How to Use ADB (Android Debug Bridge)
We’ve received quite a few questions about what ADB is and how to use it. In the hours that passed after the post about custom ROMs for the Xperia X10, we saw enough come in to merit a post. So, we thought it might be worth helping out you out and answer a couple of questions. Although ADB features a lot of complicated functions, we’ll just do the basic stuff, assuming the average Android user has no need to know about debugging your applications, right?
We could immediately start with the functions, but because you can’t do anything without the ADB program, here’s where to find it. ADB is a part of the Android SDK, the program developers use to develop their application. You can find it here. Just select the right file for your computer (Windows, OS X or Linux) and unzip it.
OK, now we’re ready to get started. Navigate to the folder where you unzipped the SDK and follow this path: “android-sdk_r07-windows\android-sdk-windows\tools” Here you see a whole lot of .bat and .exe files, but for now, the only one interesting is adb.exe. When you launch adb.exe, nothing happens. A little screen pops up and disappears as soon as it popped up. So we’ll have to open it another way.
If you’re on Windows, do this: Click Start > Run > cmd. Now you’re in the Windows Shell, a little remain of the oldskool MS-DOS. Now type: “cd “the directory where you put the SDK”\android-sdk-windows\tools. Now you’re in the folder where ADB is located.
If you want to use your phone with ADB, which is highly probable and why this article is written, it has to be in USB Debugging Mode. You can turn this on in your settings, but that’s really easy, we won’t need to help you with that. First, we want to know whether your device is recognized or not. Therefore, type in the Shell: “adb devices” You should get a screen like this:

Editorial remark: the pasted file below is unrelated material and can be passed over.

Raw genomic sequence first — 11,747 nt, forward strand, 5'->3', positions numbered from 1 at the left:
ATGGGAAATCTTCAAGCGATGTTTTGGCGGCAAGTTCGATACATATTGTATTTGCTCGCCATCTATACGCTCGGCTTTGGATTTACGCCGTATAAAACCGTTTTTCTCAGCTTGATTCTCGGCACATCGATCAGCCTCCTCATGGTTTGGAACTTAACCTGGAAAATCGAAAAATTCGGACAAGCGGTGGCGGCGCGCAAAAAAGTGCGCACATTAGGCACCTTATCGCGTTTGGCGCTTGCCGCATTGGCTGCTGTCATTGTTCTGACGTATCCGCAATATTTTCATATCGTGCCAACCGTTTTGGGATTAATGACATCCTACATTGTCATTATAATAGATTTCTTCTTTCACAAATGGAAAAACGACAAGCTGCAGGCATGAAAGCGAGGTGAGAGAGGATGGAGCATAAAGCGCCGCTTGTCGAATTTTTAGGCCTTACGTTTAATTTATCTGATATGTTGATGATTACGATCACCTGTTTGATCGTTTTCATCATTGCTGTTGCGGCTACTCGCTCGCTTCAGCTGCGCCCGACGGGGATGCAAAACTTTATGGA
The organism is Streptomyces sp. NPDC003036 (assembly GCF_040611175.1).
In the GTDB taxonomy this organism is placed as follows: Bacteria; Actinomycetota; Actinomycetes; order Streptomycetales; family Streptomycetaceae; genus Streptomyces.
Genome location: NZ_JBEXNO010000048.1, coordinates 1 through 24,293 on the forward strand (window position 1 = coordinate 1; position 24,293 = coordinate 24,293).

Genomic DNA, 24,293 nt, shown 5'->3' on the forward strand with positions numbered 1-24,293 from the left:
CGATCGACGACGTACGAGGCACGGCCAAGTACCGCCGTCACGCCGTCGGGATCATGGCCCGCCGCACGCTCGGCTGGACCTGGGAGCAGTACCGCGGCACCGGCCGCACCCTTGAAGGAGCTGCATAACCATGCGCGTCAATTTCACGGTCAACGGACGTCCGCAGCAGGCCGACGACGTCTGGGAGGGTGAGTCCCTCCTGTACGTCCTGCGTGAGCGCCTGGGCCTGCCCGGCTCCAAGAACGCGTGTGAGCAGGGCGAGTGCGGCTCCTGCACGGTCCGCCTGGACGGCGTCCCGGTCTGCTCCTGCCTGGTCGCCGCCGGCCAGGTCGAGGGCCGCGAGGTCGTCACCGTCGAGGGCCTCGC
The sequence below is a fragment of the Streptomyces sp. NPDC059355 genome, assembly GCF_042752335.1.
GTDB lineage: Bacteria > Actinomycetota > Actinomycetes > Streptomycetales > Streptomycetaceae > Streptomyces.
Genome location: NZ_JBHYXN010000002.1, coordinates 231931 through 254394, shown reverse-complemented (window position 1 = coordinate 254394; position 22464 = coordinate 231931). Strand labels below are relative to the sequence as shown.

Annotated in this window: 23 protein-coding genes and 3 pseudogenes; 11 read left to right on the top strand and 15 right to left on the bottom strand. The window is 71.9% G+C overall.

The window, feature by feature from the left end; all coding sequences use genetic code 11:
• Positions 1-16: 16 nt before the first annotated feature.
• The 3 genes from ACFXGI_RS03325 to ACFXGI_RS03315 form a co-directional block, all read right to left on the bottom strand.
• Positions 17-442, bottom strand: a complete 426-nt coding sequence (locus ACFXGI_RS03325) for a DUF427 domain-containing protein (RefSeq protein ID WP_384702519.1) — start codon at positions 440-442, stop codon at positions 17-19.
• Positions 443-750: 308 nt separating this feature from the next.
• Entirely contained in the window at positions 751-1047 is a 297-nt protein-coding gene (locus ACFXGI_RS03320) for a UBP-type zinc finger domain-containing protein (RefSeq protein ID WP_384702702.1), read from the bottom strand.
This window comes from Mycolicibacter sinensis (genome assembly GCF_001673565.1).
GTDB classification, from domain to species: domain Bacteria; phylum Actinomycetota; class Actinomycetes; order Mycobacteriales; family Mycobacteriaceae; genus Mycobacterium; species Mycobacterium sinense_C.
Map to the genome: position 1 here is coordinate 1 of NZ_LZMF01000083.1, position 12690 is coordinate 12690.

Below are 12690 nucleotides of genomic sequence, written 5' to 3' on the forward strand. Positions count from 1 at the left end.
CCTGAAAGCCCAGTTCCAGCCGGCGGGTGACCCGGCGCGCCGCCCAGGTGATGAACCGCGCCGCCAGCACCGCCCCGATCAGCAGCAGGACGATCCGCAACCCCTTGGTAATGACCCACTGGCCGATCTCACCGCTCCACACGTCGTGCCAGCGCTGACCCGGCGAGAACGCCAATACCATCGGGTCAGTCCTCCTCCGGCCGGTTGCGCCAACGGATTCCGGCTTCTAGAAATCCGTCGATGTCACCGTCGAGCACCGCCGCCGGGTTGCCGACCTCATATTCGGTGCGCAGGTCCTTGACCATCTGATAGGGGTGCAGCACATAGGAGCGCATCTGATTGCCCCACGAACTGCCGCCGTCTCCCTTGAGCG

You’re probably thinking: “Are we done yet?” The answer is, yes we are. Now you know how to reach ADB and how to execute commands with it. Always remember to put “adb” in front of the command you want to use, unless “adb” is included in the command.
Do you want to know more? An in-depth article about ADB and what you can and can’t do with it? Email your suggestions and requests to me at thijs[at]androidguys.com
You might also like
Motorola is hip. You want proof? Touchless Control, Moto’s ‘always listening’ app, just updated with an awesome feature. If you have a new notification, you can now say “What’s up?” or
Well color me impressed, there is a mobile carrier out there that has actually met it’s self imposed and promised deadline to bring an OS update to and Android device.
The official rollout of Android 2.2 is underway starting with today’s news of the Nexus One update. While some of our readers are clinging to the hopes that their phone